Saving for the retirement is a good way to secure your financial future. Actually if you are reading this post you are in better position than the average American.

Roth IRA is an ideal retirement tool if your household income is less than the IRS contribution limit (193K for if you are filing jointly, or 110K if you are filing individually). The reason is that the investment gain are not subject to tax after you retire.

How does the over contribution happen?

Many people maximize their contribution ($5500 for 2015 and 2016) each year according to their normal income level. However, things could change that makes you not eligible for the full amount contribution. Such as a sudden increase in your income (bonus, stock gain, etc). This is a change in good way, but IRS doesn’t like it.  If not handled properly, you are subject to fines and penalties.

People typically find these things out during the tax season. Fortunately, you can do something before the tax filing deadline (April 18, 2016 for tax year 2015).

Three ways handle the over contribution

1. Recharacterize the over contribution into Traditional IRA

Re-characterize to traditional IRA is the best option in my mind. Because it doesn’t incur penalty and you are still saving for your future. If your Roth IRA and Traditional IRA are in the same financial firm, you can literally do it in minutes.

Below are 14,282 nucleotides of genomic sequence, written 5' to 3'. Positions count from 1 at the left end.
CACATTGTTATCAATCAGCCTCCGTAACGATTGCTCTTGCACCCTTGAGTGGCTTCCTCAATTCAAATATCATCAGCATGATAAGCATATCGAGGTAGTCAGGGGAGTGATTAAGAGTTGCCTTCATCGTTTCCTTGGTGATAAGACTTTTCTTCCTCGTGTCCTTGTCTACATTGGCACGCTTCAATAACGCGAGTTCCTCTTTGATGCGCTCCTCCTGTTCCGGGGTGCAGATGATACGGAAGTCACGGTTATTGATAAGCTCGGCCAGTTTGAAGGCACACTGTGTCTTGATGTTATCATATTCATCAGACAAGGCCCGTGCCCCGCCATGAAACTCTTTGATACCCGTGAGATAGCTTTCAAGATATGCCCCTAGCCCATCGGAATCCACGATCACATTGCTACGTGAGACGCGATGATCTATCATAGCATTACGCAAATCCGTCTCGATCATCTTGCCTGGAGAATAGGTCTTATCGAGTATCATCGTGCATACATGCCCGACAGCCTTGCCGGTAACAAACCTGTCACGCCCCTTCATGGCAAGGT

If you don’t have a Traditional IRA account already, don’t worry. Opening one is typically painless if you already have an retirement account (like your Roth IRA) opened. Take the Fidelity as an example, just click the “Open an Account” on the top of the webpage.

Once the Traditional IRA account is in place, call up the customer service or find the “recharacterize IRA” in their resource pages. Again, use Fidelity as an example, you can go to the “Customer Service” at the top of the page, then find the “forms”, the “recharacterize IRA contribution” is among the “most popular forms”. If you call their customer service they will guide through the process to find it.

2. Contribute to future year IRA savings

If you can not recharacterize the over contribution to Traditional IRA (the Roth and Traditional IRA share the same $5500 yearly limit). Then the next best option is to apply the contribution to future year. You would need to pay 6% penalty to IRS each year until it become legible contribution.

3. Withdraw the excessive contribution

Another way to handle it is to withdraw it from the Roth IRA altogether. I rank it last because if you are 59.5 years or younger, you would need to pay 10% early withdraw penalty.

I handled the over contribution, now what?

After you removed the excessive contribution from your Roth IRA, all you need to do is to update the Roth IRA contribution level in your tax preparation software or inform your CPA. For example, if you removed $1000 from the $5500 contribution, just update your contribution to $4500. That’s it.

Hope it helped you and enjoy be prosperous.

All you need to know about handling over contribution to Roth IRA
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